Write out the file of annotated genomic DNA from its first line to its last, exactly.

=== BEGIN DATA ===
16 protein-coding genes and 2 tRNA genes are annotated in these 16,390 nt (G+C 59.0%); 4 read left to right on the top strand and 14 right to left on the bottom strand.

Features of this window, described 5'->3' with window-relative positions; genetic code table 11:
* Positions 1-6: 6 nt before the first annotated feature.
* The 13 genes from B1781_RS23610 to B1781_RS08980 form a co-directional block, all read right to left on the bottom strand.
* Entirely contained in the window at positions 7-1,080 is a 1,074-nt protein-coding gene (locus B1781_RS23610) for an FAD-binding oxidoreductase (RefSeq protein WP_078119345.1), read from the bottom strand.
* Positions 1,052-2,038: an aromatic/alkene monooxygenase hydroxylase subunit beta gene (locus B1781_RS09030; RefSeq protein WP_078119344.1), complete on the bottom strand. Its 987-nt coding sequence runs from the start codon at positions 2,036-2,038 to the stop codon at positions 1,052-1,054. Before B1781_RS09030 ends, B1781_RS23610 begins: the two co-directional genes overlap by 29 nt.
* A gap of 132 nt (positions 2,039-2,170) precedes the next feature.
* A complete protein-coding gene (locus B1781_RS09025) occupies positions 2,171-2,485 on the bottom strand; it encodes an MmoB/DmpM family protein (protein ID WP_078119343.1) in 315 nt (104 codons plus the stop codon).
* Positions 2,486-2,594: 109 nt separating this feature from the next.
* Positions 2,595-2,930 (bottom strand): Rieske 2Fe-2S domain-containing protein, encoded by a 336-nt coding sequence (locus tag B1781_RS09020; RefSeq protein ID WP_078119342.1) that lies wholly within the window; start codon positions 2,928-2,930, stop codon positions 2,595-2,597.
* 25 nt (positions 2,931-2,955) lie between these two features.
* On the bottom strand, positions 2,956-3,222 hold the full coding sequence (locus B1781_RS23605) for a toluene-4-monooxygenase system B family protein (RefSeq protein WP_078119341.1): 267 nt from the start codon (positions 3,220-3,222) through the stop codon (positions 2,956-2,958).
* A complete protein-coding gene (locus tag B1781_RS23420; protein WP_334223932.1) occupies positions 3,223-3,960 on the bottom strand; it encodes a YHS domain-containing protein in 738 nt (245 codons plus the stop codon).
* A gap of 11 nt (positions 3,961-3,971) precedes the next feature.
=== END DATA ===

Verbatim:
16 protein-coding genes and 2 tRNA genes are annotated in these 16,390 nt (G+C 59.0%); 4 read left to right on the top strand and 14 right to left on the bottom strand.

Features of this window, described 5'->3' with window-relative positions; genetic code table 11:
* Positions 1-6: 6 nt before the first annotated feature.
* The 13 genes from B1781_RS23610 to B1781_RS08980 form a co-directional block, all read right to left on the bottom strand.
* Entirely contained in the window at positions 7-1,080 is a 1,074-nt protein-coding gene (locus B1781_RS23610) for an FAD-binding oxidoreductase (RefSeq protein WP_078119345.1), read from the bottom strand.
* Positions 1,052-2,038: an aromatic/alkene monooxygenase hydroxylase subunit beta gene (locus B1781_RS09030; RefSeq protein WP_078119344.1), complete on the bottom strand. Its 987-nt coding sequence runs from the start codon at positions 2,036-2,038 to the stop codon at positions 1,052-1,054. Before B1781_RS09030 ends, B1781_RS23610 begins: the two co-directional genes overlap by 29 nt.
* A gap of 132 nt (positions 2,039-2,170) precedes the next feature.
* A complete protein-coding gene (locus B1781_RS09025) occupies positions 2,171-2,485 on the bottom strand; it encodes an MmoB/DmpM family protein (protein ID WP_078119343.1) in 315 nt (104 codons plus the stop codon).
* Positions 2,486-2,594: 109 nt separating this feature from the next.
* Positions 2,595-2,930 (bottom strand): Rieske 2Fe-2S domain-containing protein, encoded by a 336-nt coding sequence (locus tag B1781_RS09020; RefSeq protein ID WP_078119342.1) that lies wholly within the window; start codon positions 2,928-2,930, stop codon positions 2,595-2,597.
* 25 nt (positions 2,931-2,955) lie between these two features.
* On the bottom strand, positions 2,956-3,222 hold the full coding sequence (locus B1781_RS23605) for a toluene-4-monooxygenase system B family protein (RefSeq protein WP_078119341.1): 267 nt from the start codon (positions 3,220-3,222) through the stop codon (positions 2,956-2,958).
* A complete protein-coding gene (locus tag B1781_RS23420; protein WP_334223932.1) occupies positions 3,223-3,960 on the bottom strand; it encodes a YHS domain-containing protein in 738 nt (245 codons plus the stop codon).
* A gap of 11 nt (positions 3,961-3,971) precedes the next feature.